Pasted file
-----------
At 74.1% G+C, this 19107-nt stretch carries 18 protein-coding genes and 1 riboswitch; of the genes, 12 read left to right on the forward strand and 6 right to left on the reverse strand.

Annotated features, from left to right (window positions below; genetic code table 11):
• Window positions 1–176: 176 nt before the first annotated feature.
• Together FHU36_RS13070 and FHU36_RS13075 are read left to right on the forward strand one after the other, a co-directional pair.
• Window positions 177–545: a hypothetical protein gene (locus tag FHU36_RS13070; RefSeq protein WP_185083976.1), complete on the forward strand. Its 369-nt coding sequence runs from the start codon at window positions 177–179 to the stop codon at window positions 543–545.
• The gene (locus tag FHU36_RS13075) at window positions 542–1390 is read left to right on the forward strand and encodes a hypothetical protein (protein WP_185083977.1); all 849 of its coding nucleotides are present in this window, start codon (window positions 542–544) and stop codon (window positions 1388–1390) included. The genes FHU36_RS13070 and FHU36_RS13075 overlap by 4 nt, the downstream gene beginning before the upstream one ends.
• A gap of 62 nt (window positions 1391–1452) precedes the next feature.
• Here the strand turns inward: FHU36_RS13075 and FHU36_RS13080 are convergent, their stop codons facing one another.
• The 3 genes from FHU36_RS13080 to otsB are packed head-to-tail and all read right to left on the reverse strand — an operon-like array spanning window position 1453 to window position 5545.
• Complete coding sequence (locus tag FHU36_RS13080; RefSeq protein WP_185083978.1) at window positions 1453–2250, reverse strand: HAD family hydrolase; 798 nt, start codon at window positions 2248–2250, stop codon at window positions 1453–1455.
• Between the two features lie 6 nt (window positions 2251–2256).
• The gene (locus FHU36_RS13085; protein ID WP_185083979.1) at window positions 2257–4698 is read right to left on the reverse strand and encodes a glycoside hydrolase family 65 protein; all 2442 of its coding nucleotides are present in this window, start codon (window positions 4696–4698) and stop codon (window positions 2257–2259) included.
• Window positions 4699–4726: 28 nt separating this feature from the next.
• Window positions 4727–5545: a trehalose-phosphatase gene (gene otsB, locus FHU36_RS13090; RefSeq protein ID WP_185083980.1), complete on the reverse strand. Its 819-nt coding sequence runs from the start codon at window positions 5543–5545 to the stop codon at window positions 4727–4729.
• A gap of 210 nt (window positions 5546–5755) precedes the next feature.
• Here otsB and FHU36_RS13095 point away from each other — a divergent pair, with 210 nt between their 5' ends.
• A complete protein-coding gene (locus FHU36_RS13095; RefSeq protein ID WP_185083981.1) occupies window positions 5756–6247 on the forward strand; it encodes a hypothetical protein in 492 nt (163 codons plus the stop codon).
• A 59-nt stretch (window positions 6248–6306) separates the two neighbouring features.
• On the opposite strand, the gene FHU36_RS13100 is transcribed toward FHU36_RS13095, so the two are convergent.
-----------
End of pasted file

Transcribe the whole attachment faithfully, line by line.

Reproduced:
At 74.1% G+C, this 19107-nt stretch carries 18 protein-coding genes and 1 riboswitch; of the genes, 12 read left to right on the forward strand and 6 right to left on the reverse strand.

Annotated features, from left to right (window positions below; genetic code table 11):
• Window positions 1–176: 176 nt before the first annotated feature.
• Together FHU36_RS13070 and FHU36_RS13075 are read left to right on the forward strand one after the other, a co-directional pair.
• Window positions 177–545: a hypothetical protein gene (locus tag FHU36_RS13070; RefSeq protein WP_185083976.1), complete on the forward strand. Its 369-nt coding sequence runs from the start codon at window positions 177–179 to the stop codon at window positions 543–545.
• The gene (locus tag FHU36_RS13075) at window positions 542–1390 is read left to right on the forward strand and encodes a hypothetical protein (protein WP_185083977.1); all 849 of its coding nucleotides are present in this window, start codon (window positions 542–544) and stop codon (window positions 1388–1390) included. The genes FHU36_RS13070 and FHU36_RS13075 overlap by 4 nt, the downstream gene beginning before the upstream one ends.
• A gap of 62 nt (window positions 1391–1452) precedes the next feature.
• Here the strand turns inward: FHU36_RS13075 and FHU36_RS13080 are convergent, their stop codons facing one another.
• The 3 genes from FHU36_RS13080 to otsB are packed head-to-tail and all read right to left on the reverse strand — an operon-like array spanning window position 1453 to window position 5545.
• Complete coding sequence (locus tag FHU36_RS13080; RefSeq protein WP_185083978.1) at window positions 1453–2250, reverse strand: HAD family hydrolase; 798 nt, start codon at window positions 2248–2250, stop codon at window positions 1453–1455.
• Between the two features lie 6 nt (window positions 2251–2256).
• The gene (locus FHU36_RS13085; protein ID WP_185083979.1) at window positions 2257–4698 is read right to left on the reverse strand and encodes a glycoside hydrolase family 65 protein; all 2442 of its coding nucleotides are present in this window, start codon (window positions 4696–4698) and stop codon (window positions 2257–2259) included.
• Window positions 4699–4726: 28 nt separating this feature from the next.
• Window positions 4727–5545: a trehalose-phosphatase gene (gene otsB, locus FHU36_RS13090; RefSeq protein ID WP_185083980.1), complete on the reverse strand. Its 819-nt coding sequence runs from the start codon at window positions 5543–5545 to the stop codon at window positions 4727–4729.
• A gap of 210 nt (window positions 5546–5755) precedes the next feature.
• Here otsB and FHU36_RS13095 point away from each other — a divergent pair, with 210 nt between their 5' ends.
• A complete protein-coding gene (locus FHU36_RS13095; RefSeq protein ID WP_185083981.1) occupies window positions 5756–6247 on the forward strand; it encodes a hypothetical protein in 492 nt (163 codons plus the stop codon).
• A 59-nt stretch (window positions 6248–6306) separates the two neighbouring features.
• On the opposite strand, the gene FHU36_RS13100 is transcribed toward FHU36_RS13095, so the two are convergent.